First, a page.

On March 20, 1976, the city dedicated a laser sculpture by Rockne Krebs entitled Starboard Home on the Range, Part VI[14] The sculpture was a featuring a green laser beam from the Pier directed towards downtown St. Petersburg, reflecting to the Pier several times with mirrors, finally reflecting out to Tampa Bay. When ongoing technical problems with cooling the laser engine caused repeated dysfunction, the laser sculpture was shut down.

Popular culture[edit]

A significant amount of footage was filmed in and around the Pier for the second and third season of the mid-1990s television series seaQuest DSV.

The Pier was shown prominently on the cover of local zombie anthology, Zombie St. Pete. This is a short story collection featuring fictional zombie attacks in the St. Petersburg city. The Pier also held the Zombie St. Pete book release party on February 27, 2010.

On June 17, 1922, 18-year-old Dorothy MacLatchie was killed by a "monster fish" while floating next to the Municipal Pier, St. Petersburg, Florida. While some reports indicate her death was caused by a shark, newspaper accounts indicate her death was caused by a barracuda.[15][16]

Plans for a new pier[edit]

The Lens (2011-2013)[edit]

"The Lens" design by Michael Maltzan Architecture was selected as the new pier design.[7] Design plan proposals were also submitted by BIG and West 8.[17]

A campaign to stop the destruction of the existing pier and prevent the lens design from replacing it was called for a referendum. One issue with the Lens design is its plans for a visible reef. Scientists have concluded that visibility in the Tampa Bay make that part of the proposed design plan unrealistic.[18] The referendum to stop "The Lens" was carried out and on August 27, 2013 and the contract was rejected ending the plans for "The Lens" to be built.[19]

Pier Park[edit]

The new pier design concepts for the St. Petersburg Pier were due December 15, 2014.[20] On July 9, 2015 the St. Petersburg City Council approved of the "Pier Park" contract for the new St. Petersburg Pier. The "Pier Park" designed by ASD Architects, Rogers Partners Architects+Urban Designers, and Ken Smith Architect was selected from the initial 16 teams that submitted designs to the city council.[21][22] The current pier began its demolition August 18, 2015. The "Pier Park" is estimated to start construction as early as 2017 and to open in 2018 once construction is done. [23][24]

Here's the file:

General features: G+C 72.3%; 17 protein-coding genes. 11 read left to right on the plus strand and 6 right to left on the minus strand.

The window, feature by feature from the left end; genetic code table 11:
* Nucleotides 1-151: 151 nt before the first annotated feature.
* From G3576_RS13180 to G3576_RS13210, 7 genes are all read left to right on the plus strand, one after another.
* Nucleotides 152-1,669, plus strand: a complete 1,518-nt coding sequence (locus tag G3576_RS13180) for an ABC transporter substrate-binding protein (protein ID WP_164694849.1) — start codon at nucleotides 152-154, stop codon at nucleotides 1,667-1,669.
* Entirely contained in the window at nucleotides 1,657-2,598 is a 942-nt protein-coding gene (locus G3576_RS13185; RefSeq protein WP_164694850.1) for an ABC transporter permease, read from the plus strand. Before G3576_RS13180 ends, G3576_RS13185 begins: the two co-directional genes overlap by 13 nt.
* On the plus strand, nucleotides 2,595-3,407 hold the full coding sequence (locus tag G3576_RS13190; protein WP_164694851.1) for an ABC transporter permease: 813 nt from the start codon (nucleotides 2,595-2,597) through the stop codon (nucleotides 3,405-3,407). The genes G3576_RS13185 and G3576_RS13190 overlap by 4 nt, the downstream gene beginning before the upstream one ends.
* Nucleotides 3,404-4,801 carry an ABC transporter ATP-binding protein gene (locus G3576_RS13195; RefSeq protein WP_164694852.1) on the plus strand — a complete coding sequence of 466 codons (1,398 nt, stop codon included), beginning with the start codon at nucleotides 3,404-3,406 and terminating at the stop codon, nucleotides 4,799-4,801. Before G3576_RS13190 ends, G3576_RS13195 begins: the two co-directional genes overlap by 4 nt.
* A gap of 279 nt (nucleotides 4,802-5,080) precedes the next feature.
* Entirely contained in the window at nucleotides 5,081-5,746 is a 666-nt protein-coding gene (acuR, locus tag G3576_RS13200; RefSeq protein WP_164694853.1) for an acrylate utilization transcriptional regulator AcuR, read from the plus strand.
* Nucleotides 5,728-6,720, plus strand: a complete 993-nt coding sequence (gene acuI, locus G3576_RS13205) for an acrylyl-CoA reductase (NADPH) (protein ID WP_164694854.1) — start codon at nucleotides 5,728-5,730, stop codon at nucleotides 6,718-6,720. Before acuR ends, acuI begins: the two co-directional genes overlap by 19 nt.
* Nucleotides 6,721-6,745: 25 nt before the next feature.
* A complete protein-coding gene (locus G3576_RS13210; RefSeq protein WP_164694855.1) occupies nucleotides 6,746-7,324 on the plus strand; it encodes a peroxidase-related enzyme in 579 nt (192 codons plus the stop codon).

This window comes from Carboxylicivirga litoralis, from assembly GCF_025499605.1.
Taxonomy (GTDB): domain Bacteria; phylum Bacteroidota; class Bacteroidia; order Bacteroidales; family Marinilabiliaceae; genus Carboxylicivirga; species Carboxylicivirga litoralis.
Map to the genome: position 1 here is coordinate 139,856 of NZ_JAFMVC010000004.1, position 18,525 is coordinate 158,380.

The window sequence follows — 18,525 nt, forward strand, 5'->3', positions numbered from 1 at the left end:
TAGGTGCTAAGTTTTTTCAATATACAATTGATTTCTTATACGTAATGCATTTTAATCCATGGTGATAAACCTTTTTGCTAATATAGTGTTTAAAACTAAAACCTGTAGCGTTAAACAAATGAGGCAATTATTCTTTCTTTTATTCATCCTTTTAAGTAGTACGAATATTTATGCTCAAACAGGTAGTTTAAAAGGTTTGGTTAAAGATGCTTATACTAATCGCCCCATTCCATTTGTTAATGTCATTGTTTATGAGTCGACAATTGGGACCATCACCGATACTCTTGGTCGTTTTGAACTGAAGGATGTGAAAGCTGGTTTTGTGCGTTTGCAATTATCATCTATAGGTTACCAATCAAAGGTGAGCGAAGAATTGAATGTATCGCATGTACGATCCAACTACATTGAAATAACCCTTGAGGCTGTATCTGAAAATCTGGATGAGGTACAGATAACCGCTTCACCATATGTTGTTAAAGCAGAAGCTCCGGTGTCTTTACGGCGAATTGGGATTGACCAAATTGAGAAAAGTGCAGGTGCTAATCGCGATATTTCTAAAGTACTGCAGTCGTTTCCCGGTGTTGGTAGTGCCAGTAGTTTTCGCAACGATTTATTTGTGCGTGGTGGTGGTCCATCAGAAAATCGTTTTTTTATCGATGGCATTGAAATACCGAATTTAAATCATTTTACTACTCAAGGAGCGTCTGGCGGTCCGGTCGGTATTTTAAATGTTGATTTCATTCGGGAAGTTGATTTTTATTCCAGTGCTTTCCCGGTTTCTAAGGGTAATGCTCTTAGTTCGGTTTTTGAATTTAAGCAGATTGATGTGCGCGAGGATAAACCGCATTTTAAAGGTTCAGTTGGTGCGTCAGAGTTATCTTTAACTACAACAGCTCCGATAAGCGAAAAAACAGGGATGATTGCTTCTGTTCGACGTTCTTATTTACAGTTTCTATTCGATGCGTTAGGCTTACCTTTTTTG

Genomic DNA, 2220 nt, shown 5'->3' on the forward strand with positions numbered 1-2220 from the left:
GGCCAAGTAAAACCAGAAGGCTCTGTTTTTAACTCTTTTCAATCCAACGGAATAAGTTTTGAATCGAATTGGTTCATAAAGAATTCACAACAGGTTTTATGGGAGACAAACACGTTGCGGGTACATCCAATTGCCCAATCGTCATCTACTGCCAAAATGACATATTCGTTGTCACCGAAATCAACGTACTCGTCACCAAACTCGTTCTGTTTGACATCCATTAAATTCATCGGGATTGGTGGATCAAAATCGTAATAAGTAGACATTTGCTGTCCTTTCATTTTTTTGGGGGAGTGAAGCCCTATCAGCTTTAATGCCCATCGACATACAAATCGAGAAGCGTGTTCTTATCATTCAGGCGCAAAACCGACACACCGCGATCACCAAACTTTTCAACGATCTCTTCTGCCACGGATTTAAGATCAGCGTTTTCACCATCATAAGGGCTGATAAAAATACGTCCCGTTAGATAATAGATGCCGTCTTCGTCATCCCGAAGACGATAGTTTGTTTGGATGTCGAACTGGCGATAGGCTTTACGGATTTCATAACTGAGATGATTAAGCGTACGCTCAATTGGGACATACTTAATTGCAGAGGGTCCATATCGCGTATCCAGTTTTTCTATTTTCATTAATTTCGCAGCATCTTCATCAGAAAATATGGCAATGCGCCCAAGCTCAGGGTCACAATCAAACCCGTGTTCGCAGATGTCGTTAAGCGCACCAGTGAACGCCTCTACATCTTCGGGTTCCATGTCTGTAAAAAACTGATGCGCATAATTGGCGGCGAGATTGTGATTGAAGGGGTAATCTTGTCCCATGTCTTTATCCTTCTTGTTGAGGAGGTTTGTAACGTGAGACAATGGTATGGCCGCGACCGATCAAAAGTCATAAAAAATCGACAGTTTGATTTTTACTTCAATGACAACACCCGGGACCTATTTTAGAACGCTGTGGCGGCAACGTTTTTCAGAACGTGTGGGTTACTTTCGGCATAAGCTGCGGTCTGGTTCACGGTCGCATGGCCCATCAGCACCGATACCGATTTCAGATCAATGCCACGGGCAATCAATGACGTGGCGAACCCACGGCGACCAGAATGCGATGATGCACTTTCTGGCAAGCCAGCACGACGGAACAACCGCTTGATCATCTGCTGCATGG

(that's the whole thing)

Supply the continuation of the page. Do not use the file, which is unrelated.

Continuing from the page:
1. ^ Tampa Bay
  2. ^ The New York Times Travel Guide to St. Petersburg: Frommer's Review of The Pier
  3. ^ The secret power of Bill Harvard The Floridian September 9, 1973 St. Petersburg Times
  4. ^ AOL Local City's Best guide
  5. ^ [1]
  6. ^ [2]
  7. ^ a b "St. Petersburg Pier International Design Competition" city web site
  8. ^ The New St. Petersburg Pier Concept "The Lens" city flickr page
  9. ^ "St. Petersburg applies for permit to demolish Pier" Tampa Bay Times, Saturday, September 8, 2012
  10. ^ St. Petersburg: Foster and Kriseman headed to runoff, voters reject the Lens
  11. ^ The Pier's official website
  12. ^ Experts restore WWII-era mural in St. Petersburg City Hall December 20, 2013 St. Petersburg Tribuen
  13. ^ St. Petersburg Pier Advisory Task Force Design Subcommittee Meeting Minutes, Monday, August 17, 2009, 3:30 p.m.
  14. ^ [3]
  15. ^
  16. ^
  17. ^ Final design proposals for the St Petersburg Pier design competition
  18. ^ Despite controversy Michael Maltzan Architecture's Lens will go on
  19. ^ "St. Petersburg voters decisively reject the Lens". Tampa Bay Times. Retrieved 2015-08-11. 
  20. ^ Petersburg, City of St. "The New St Pete Pier". Retrieved 2015-08-11. 
  21. ^ "Welcome to City of St. Petersburg". Retrieved 2015-08-11. 
  22. ^ Petersburg, City of St. "The New St Pete Pier". Retrieved 2015-08-11. 
  23. ^ Petersburg, City of St. "The New St Pete Pier". Retrieved 2015-08-11. 
  24. ^ "Demolition of the St. Pete Pier begins". Retrieved 2015-08-18. 

External links[edit]